The enduring allure of classical music on vinyl recordings

Posted on: July 14, 2021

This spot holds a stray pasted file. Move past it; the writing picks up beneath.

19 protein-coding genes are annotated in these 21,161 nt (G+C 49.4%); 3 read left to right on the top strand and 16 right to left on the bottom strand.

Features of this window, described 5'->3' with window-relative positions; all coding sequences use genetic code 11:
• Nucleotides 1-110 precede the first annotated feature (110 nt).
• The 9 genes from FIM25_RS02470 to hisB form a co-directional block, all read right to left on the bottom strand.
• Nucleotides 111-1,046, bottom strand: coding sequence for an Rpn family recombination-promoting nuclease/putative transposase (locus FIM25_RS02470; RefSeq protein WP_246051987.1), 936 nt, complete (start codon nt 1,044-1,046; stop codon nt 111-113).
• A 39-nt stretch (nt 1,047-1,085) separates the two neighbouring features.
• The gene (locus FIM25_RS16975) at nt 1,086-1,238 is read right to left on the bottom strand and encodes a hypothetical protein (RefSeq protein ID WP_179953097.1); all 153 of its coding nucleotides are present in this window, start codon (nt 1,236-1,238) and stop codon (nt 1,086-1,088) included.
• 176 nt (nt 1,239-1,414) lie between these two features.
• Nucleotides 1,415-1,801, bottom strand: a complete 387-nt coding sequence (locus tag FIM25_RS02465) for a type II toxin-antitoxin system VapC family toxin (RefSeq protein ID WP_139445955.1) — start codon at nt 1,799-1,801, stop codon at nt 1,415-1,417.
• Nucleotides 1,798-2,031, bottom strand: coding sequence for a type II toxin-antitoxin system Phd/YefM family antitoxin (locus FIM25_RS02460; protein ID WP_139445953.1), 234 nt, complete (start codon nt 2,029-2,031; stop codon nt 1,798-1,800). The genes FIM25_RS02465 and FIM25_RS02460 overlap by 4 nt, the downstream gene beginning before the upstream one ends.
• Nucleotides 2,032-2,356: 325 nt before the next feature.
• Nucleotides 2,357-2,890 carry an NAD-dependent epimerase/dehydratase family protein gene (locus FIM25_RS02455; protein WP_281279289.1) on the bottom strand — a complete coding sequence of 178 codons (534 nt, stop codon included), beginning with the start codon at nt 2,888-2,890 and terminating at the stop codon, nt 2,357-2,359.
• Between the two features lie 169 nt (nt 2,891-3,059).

“In 2020, nearly 28 million vinyl records were sold, according to MRC Data’s most recent report—that’s 30 times more than in 2006 (when some analysts say this steady 15-year climb commenced) and counts for more than a quarter of all physical album sales (however dwindling those sales may be on the whole),” writes Michael Andor Brodeur in Sunday’s (7/11) Washington Post. “The rise of such services as Vinyl Me Please, VYNL and Amazon’s new Vinyl of the Month Club are banking on the future of vinyl as a marketable physical format…. The discovery of new-to-me music was certainly central to the quest when I started collecting vinyl, but I also found myself savoring the anachronistic features of the form: the comparably jumbo artwork, the overzealous flaunting of ‘high-fidelity’ and ‘stereophonic sound,’ the inscrutable inscriptions scratched into the innermost ring of the plate, the lingering traces of the lathe…. Sometimes the rough edges of a medium are what allows us to get a grip on it. When I hold a record in my hands, there’s no getting around its physicality…. Stamped into vinyl, The Music becomes a thing to behold and be held.”